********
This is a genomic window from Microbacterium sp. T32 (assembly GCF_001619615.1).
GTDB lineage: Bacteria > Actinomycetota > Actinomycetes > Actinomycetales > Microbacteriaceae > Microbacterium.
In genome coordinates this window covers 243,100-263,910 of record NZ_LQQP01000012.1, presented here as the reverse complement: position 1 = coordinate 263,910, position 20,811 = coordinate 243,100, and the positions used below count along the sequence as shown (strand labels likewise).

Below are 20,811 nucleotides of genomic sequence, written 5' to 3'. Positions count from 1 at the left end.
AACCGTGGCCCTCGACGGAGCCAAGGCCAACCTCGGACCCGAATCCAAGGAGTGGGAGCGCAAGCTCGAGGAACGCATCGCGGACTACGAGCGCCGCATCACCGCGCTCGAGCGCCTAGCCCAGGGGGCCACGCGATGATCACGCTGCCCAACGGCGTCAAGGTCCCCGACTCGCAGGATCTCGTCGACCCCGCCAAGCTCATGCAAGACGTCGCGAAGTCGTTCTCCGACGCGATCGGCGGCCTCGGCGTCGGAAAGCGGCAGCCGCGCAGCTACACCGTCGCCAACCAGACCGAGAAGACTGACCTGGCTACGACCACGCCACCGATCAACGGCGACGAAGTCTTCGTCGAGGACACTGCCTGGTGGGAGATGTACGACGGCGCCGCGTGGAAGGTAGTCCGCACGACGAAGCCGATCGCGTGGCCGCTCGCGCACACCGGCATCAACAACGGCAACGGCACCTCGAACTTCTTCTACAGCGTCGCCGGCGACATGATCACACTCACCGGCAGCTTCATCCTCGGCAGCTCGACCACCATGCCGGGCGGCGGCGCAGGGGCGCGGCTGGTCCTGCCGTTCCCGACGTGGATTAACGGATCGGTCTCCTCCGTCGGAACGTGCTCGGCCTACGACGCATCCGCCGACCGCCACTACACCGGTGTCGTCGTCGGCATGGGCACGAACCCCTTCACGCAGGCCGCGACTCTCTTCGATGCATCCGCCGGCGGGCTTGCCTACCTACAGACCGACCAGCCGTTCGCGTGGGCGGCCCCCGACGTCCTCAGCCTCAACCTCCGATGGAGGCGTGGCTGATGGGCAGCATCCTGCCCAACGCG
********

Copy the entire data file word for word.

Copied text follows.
This is a genomic window from Microbacterium sp. T32 (assembly GCF_001619615.1).
GTDB lineage: Bacteria > Actinomycetota > Actinomycetes > Actinomycetales > Microbacteriaceae > Microbacterium.
In genome coordinates this window covers 243,100-263,910 of record NZ_LQQP01000012.1, presented here as the reverse complement: position 1 = coordinate 263,910, position 20,811 = coordinate 243,100, and the positions used below count along the sequence as shown (strand labels likewise).

Below are 20,811 nucleotides of genomic sequence, written 5' to 3'. Positions count from 1 at the left end.
AACCGTGGCCCTCGACGGAGCCAAGGCCAACCTCGGACCCGAATCCAAGGAGTGGGAGCGCAAGCTCGAGGAACGCATCGCGGACTACGAGCGCCGCATCACCGCGCTCGAGCGCCTAGCCCAGGGGGCCACGCGATGATCACGCTGCCCAACGGCGTCAAGGTCCCCGACTCGCAGGATCTCGTCGACCCCGCCAAGCTCATGCAAGACGTCGCGAAGTCGTTCTCCGACGCGATCGGCGGCCTCGGCGTCGGAAAGCGGCAGCCGCGCAGCTACACCGTCGCCAACCAGACCGAGAAGACTGACCTGGCTACGACCACGCCACCGATCAACGGCGACGAAGTCTTCGTCGAGGACACTGCCTGGTGGGAGATGTACGACGGCGCCGCGTGGAAGGTAGTCCGCACGACGAAGCCGATCGCGTGGCCGCTCGCGCACACCGGCATCAACAACGGCAACGGCACCTCGAACTTCTTCTACAGCGTCGCCGGCGACATGATCACACTCACCGGCAGCTTCATCCTCGGCAGCTCGACCACCATGCCGGGCGGCGGCGCAGGGGCGCGGCTGGTCCTGCCGTTCCCGACGTGGATTAACGGATCGGTCTCCTCCGTCGGAACGTGCTCGGCCTACGACGCATCCGCCGACCGCCACTACACCGGTGTCGTCGTCGGCATGGGCACGAACCCCTTCACGCAGGCCGCGACTCTCTTCGATGCATCCGCCGGCGGGCTTGCCTACCTACAGACCGACCAGCCGTTCGCGTGGGCGGCCCCCGACGTCCTCAGCCTCAACCTCCGATGGAGGCGTGGCTGATGGGCAGCATCCTGCCCAACGCG